One of the ways Webster defines privilege is, “having the rare opportunity to do something that brings particular pleasure.” My name is Tama Dutton and it is truly my privilege to begin my role as the Executive Administrator in the LCUSA National Service Center.
I arrive at this “rare opportunity” at the age of 58, a life-long Kansan, married for 31 years to a good man named Randy, with two grown married sons, two grandsons, and a precious granddaughter. Isn’t God so good? In my professional life, I like to say I have had two great careers, one brown, one black. Let me explain. In 1974, right out of high school at the ripe old age of 17, I started to work for UPS. I worked my way into management, and those of you who worked in an all-male environment during this time frame, I am sure we could swap battle stories! In 1997 I resigned from UPS ending 23 years of employment with “What can brown do for you?” The wonderful part of my career story is that I resigned from “brown” because I was being called to “black.” In 1997 I started to work for various priests and bishops in the Diocese of Wichita, Kan. Two of my most memorable opportunities were the years I spent in the daily classroom teaching theology courses to high school students, and when I served as the diocesan director of the Respect Life and Social Justice Office. I ended my “black” career in 2014, because Randy and I relocated to far northeast Kansas to be closer to grandkids. So that brings my brown and black professional life story to now intersect and continue with the amazing Ladies of Charity. I find myself wondering, “What color will reflect these years?”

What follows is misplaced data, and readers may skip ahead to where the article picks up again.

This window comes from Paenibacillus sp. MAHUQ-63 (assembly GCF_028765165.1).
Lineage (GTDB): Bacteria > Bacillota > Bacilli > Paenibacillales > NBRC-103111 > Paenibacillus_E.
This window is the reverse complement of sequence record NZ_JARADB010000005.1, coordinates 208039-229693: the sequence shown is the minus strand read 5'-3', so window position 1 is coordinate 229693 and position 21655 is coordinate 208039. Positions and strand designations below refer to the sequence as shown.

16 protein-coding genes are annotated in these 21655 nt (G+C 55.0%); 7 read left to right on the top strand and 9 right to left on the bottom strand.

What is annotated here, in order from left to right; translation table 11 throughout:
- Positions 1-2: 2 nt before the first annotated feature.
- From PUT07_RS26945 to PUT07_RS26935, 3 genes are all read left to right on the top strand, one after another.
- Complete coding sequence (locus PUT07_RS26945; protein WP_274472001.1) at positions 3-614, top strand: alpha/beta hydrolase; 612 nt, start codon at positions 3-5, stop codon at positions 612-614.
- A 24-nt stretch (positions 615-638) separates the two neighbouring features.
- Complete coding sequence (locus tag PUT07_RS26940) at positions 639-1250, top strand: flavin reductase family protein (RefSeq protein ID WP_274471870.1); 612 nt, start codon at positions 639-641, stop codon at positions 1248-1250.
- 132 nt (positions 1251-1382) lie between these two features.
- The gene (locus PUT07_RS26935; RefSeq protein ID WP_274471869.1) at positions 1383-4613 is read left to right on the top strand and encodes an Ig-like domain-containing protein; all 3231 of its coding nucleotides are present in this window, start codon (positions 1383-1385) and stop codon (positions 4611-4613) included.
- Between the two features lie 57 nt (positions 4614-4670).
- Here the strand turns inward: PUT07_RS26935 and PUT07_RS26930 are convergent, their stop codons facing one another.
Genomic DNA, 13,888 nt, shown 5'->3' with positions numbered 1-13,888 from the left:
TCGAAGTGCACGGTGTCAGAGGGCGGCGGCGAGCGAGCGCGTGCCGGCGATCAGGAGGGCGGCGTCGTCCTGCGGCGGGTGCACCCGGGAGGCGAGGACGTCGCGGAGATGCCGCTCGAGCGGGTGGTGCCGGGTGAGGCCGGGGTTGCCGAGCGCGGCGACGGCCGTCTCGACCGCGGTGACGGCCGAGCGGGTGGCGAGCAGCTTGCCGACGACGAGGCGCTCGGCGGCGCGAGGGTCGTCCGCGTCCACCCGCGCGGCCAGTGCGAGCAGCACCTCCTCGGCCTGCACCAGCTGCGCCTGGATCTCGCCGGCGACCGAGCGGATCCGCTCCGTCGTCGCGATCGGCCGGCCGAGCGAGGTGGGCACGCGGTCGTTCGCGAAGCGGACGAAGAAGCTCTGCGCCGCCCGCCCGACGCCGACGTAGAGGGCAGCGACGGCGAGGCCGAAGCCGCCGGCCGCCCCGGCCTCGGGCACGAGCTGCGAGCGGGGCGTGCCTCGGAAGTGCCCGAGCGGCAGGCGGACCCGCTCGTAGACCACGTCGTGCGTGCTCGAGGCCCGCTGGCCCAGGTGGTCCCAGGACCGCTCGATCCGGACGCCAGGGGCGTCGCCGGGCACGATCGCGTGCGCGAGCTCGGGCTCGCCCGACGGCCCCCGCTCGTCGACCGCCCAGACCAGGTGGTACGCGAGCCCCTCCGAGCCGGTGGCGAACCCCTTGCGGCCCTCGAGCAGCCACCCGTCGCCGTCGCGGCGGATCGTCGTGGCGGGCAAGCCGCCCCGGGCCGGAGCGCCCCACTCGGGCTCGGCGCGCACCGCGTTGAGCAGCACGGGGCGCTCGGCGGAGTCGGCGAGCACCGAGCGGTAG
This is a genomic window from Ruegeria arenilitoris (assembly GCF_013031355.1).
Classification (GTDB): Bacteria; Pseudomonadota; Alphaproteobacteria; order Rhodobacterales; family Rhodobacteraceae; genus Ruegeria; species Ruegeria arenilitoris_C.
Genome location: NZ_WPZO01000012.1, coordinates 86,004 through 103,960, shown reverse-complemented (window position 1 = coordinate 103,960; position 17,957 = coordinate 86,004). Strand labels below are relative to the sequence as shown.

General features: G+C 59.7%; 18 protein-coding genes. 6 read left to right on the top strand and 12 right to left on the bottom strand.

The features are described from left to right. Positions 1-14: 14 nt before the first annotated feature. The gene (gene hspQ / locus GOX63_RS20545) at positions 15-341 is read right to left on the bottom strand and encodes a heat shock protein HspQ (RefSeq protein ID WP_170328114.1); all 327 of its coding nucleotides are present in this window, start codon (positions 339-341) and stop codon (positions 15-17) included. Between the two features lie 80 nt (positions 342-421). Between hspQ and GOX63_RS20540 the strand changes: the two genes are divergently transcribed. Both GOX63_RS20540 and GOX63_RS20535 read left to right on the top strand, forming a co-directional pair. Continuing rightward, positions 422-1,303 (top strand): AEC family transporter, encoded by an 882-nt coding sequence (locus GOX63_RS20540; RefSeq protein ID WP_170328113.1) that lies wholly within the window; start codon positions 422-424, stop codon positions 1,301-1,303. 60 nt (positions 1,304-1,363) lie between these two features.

Please allow me to to thank each of you for this “rare opportunity to do something that brings particular pleasure.” I am so looking forward to meeting more of the board members in April, and meeting many of you this September in New Orleans during the LCUSA national assembly. Until then in the spirit of Vincent, Louise and Elizabeth, may we see Jesus in all those we meet and serve. May it be so.